Teens and parents: Different preferences on asthma control

teenagers2A new study by AllerGen investigators compared the views of parents of young children with asthma and adolescents with asthma on factors they perceived to be important in asthma control.

The AllerGen-funded study, published in the November 2015 issue of BMC Pulmonary Medicine, found that parents placed the most importance on the absence of night-time symptoms of asthma, while teens felt that being able to take part in physical activity without limitations was the most important parameter of asthma control.

“Clinical practice guidelines for asthma place equal weight on achieving various parameters of asthma control, but fail to reflect the fact that parents and children have different preferences with regard to the parameters they feel are important,” says the study’s senior author, Dr. Wendy Ungar, an AllerGen investigator and Senior Scientist in Child Health Evaluative Sciences at The Hospital for Sick Children.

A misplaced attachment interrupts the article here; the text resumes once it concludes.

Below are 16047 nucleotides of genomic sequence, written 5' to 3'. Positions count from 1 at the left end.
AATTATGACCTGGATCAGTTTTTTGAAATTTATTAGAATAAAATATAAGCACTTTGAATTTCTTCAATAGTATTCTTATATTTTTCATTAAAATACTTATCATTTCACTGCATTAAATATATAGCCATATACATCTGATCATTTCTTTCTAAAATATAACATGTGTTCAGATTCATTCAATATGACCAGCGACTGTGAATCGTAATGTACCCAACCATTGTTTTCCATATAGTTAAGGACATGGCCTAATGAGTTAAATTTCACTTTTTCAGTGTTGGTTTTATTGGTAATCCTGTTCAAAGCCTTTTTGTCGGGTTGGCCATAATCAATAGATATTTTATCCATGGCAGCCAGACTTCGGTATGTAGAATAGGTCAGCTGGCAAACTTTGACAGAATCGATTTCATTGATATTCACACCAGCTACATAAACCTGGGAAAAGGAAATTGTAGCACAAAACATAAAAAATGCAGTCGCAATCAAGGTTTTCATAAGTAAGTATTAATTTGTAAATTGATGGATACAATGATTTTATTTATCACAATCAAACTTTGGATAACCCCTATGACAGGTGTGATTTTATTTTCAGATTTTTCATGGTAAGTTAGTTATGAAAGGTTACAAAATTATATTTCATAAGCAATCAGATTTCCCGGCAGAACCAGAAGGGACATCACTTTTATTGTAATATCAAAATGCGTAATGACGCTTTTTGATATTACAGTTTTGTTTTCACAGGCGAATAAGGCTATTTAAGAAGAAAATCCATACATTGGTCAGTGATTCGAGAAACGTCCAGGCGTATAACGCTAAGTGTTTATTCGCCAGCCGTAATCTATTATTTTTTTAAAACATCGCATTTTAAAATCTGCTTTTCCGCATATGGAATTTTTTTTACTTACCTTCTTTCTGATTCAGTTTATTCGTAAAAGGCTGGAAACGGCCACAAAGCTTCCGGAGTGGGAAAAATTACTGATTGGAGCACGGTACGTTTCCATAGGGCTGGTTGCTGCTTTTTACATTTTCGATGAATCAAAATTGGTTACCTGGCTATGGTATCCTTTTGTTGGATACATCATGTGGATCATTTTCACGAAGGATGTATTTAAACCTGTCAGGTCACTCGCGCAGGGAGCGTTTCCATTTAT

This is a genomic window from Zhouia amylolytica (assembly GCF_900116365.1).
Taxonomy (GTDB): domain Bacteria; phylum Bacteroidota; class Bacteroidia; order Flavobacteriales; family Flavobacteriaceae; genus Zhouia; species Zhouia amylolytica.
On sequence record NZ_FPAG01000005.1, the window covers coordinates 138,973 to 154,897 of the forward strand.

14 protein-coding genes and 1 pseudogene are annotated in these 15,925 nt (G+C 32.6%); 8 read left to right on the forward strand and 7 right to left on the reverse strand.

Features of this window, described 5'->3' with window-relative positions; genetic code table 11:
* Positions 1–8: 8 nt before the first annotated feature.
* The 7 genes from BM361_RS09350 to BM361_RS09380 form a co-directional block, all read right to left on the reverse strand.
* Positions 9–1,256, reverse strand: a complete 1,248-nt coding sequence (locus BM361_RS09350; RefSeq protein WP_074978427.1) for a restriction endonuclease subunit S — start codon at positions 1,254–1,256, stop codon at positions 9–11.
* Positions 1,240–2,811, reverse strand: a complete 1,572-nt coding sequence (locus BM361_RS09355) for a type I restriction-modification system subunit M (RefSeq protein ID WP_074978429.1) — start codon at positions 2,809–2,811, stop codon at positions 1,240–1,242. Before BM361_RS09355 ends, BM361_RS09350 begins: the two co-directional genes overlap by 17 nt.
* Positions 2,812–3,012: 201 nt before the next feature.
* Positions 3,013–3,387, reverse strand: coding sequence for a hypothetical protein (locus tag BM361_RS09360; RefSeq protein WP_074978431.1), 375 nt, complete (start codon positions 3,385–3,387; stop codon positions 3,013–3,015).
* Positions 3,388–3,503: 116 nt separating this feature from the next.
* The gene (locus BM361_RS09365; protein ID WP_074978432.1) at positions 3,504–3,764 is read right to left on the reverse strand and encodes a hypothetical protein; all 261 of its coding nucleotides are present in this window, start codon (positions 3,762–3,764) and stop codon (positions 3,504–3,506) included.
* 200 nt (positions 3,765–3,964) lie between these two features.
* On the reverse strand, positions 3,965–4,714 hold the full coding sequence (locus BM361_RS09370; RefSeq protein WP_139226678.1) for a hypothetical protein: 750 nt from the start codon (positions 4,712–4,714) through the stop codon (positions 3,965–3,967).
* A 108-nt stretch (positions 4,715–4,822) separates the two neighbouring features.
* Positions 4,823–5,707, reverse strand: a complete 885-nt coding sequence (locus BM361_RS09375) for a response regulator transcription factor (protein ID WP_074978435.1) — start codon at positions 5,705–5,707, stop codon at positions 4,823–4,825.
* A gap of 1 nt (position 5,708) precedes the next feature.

The researchers surveyed 52 parents of children with asthma and 44 adolescents with asthma to quantify preferences regarding night-time symptoms, wheezing/chest tightening, changes in asthma medications, emergency visits and physical activity limitations.

The study revealed that parents had the strongest positive preference (most favourable) for the absence of night-time symptoms of asthma, and the strongest negative preference (least favourable) for 10 emergency room visits per year. Teens demonstrated the strongest positive preference for the absence of physical activity limitations and the strongest negative preference for 10 physical activity limitations per month.

“Asthma education and asthma management plans engage both parents and their children, but to be effective they must consider the preferences of both groups,” says Dr. Ungar.

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